This led to speculation about whether the Grizzlies or the Clippers would have much commitment to winning their match-up in the second-to-last game of the season, since it was clearly most advantageous to lose the game in order to obtain the 6th seed. The Clippers eventually lost to Memphis without much evidence to refute the speculation that the Clippers had lost intentionally.[4] In the first round of the playoffs, the Clippers defeated the Nuggets in five games, while Memphis was swept by Dallas. Ultimately, Dallas and San Antonio did meet in the second round, with Dallas winning in seven games and advancing all the way to the NBA finals.

Timeline[edit]

 Quarterfinals
Best-of-3
Semifinals
Best-of-3 (one series)

Best-of-7 (one series)

BAA finals
Best-of-7
              
 E3   
W3   
 E3   
  E2   
W2  
 E2   
  E2  
 W1  
      
     
W1  
  E1   
    
 Division semifinals
Best-of-3
Division finals
Best-of-3
BAA finals
Best-of-7
              
 E1   
E4   
 E1   
Eastern Division
  E2   
E2  
 E3   
  E1  
 W2  
 W1   
W4   
W1  
Western Division
  W2   
W2  
 W3   
 Division semifinals
Best-of-3
Division finals
Best-of-5
NBA finals
Best-of-7
              
 E1   
E4   
 E4   
Eastern Division
  E2   
E2  
 E3   
  E2  
 W3  
 W1   
W4   
W1  
Western Division
  W3   
W2  
 W3   
 Division semifinals
Best-of-3 (1955–1960),

Best-of-5 (1961–1966)

Division finals
Best-of-5 (1955–1957),

Best-of-7 (1958–1966)

NBA finals
Best-of-7
              
     
 E1   
Eastern Division
  E3   
E2  
 E3   
  E3  
 W1  
      
     
W1  
Western Division
  W2   
W2  
 W3   


 Division semifinals
Best-of-5 (1967),

Best-of-7 (1968–1970)

Division finals
Best-of-7 (1968–1970)
NBA finals
Best-of-7
              
 E1   
E4   
      
Eastern Division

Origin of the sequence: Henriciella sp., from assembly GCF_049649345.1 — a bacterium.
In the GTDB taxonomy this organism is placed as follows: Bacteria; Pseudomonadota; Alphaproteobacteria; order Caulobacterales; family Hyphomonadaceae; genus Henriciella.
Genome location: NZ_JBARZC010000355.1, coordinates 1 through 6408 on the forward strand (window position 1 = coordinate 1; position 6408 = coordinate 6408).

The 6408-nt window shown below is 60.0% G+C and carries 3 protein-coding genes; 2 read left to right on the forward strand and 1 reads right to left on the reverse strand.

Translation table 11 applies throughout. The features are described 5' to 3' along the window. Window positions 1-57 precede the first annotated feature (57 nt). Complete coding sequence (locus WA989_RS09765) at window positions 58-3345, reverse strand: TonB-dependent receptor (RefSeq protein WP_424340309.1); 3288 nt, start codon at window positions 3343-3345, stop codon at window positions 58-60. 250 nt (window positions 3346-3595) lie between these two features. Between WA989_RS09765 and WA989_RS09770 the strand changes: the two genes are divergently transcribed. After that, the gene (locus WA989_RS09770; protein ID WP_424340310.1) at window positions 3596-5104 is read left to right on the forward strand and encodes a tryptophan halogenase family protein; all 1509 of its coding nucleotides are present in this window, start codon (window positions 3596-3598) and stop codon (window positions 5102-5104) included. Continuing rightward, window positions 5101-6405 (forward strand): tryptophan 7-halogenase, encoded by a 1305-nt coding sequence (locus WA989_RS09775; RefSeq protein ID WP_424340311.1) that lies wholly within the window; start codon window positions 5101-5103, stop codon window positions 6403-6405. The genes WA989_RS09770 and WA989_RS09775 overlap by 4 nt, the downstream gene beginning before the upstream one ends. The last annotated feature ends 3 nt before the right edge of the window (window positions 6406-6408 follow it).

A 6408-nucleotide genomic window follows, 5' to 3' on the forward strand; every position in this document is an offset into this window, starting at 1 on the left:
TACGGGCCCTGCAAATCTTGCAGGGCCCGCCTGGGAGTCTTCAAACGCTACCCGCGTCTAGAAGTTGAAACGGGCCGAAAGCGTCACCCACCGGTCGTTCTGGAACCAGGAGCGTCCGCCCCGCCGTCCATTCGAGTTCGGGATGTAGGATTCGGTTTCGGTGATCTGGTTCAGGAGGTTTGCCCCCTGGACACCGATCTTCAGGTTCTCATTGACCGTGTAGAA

E2  
 E3   
      
     
 W1   
W4   
    
Western Division
       
W2  
 W3   
 Conference semifinals
Best-of-7
Conference finals
Best-of-7
NBA finals
Best-of-7
              
 E1*   
E4   
      
Eastern Conference
       
E2*  
 E3   
      
     
 W1*   
W4   
    
Western Conference
       
W2*  
 W3   
 First Round
Best-of-3
Conference semifinals
Best-of-7
Conference finals
Best-of-7
NBA finals
Best-of-7
                   
     
 E1*   
  E4   
E4  
E5   
      
Eastern Conference
      
     
     
 E2*  
  E3   
    
     
     
     
     
     
 W1*  
  W4   
W4  
W5   
     
Western Conference
      
     
     
 W2*  
  W3   
    
 First Round
Best-of-3
Conference semifinals
Best-of-7
Conference finals
Best-of-7
NBA finals
Best-of-7
                   
     
 E1*  
    
E4  
E5  
      
Eastern Conference
      
E3   
E6  
 E2* 
    
    
     
     
     
     
     
 W1* 
    
W4  
W5   
     
Western Conference
      
W3   
W6   
 W2* 
    
    
Conference quarterfinals
Best-of-5
Conference semifinals
Best-of-7
Conference finals
Best-of-7
NBA finals
Best-of-7
            
E1* 
E8 
 
 
E4 
E5 
 
Eastern Conference
 
E2* 
E7 
 
 
E3 
E6 
 
 
W1* 
W8 
 
 
W4 
W5 
 
Western Conference
 
W2* 
W7 
 
 
W3 
W6 
Conference quarterfinals
Best-of-7
Conference semifinals
Best-of-7
Conference finals
Best-of-7
NBA finals